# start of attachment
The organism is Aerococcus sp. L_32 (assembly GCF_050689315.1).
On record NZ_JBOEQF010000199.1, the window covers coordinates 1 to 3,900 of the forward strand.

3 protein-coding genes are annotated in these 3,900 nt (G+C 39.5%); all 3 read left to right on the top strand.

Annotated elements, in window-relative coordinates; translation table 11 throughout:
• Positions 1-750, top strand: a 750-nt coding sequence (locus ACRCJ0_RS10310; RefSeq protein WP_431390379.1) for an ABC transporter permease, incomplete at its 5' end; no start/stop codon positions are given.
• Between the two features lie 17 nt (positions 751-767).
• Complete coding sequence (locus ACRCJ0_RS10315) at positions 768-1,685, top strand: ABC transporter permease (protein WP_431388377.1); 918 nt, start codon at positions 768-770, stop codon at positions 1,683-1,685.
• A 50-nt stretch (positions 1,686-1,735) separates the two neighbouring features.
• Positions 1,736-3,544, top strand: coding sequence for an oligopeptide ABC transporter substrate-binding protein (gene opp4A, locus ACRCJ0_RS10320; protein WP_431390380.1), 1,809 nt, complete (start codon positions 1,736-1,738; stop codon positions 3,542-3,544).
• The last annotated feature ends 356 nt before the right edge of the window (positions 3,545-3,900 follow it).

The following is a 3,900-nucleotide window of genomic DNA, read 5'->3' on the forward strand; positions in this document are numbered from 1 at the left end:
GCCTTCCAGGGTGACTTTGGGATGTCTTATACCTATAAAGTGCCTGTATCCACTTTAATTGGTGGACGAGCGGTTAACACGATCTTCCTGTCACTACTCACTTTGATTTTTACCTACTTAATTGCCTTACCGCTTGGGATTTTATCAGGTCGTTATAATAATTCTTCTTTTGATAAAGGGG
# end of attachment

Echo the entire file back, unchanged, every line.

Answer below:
The organism is Aerococcus sp. L_32 (assembly GCF_050689315.1).
On record NZ_JBOEQF010000199.1, the window covers coordinates 1 to 3,900 of the forward strand.

3 protein-coding genes are annotated in these 3,900 nt (G+C 39.5%); all 3 read left to right on the top strand.

Annotated elements, in window-relative coordinates; translation table 11 throughout:
• Positions 1-750, top strand: a 750-nt coding sequence (locus ACRCJ0_RS10310; RefSeq protein WP_431390379.1) for an ABC transporter permease, incomplete at its 5' end; no start/stop codon positions are given.
• Between the two features lie 17 nt (positions 751-767).
• Complete coding sequence (locus ACRCJ0_RS10315) at positions 768-1,685, top strand: ABC transporter permease (protein WP_431388377.1); 918 nt, start codon at positions 768-770, stop codon at positions 1,683-1,685.
• A 50-nt stretch (positions 1,686-1,735) separates the two neighbouring features.
• Positions 1,736-3,544, top strand: coding sequence for an oligopeptide ABC transporter substrate-binding protein (gene opp4A, locus ACRCJ0_RS10320; protein WP_431390380.1), 1,809 nt, complete (start codon positions 1,736-1,738; stop codon positions 3,542-3,544).
• The last annotated feature ends 356 nt before the right edge of the window (positions 3,545-3,900 follow it).

The following is a 3,900-nucleotide window of genomic DNA, read 5'->3' on the forward strand; positions in this document are numbered from 1 at the left end:
GCCTTCCAGGGTGACTTTGGGATGTCTTATACCTATAAAGTGCCTGTATCCACTTTAATTGGTGGACGAGCGGTTAACACGATCTTCCTGTCACTACTCACTTTGATTTTTACCTACTTAATTGCCTTACCGCTTGGGATTTTATCAGGTCGTTATAATAATTCTTCTTTTGATAAAGGGG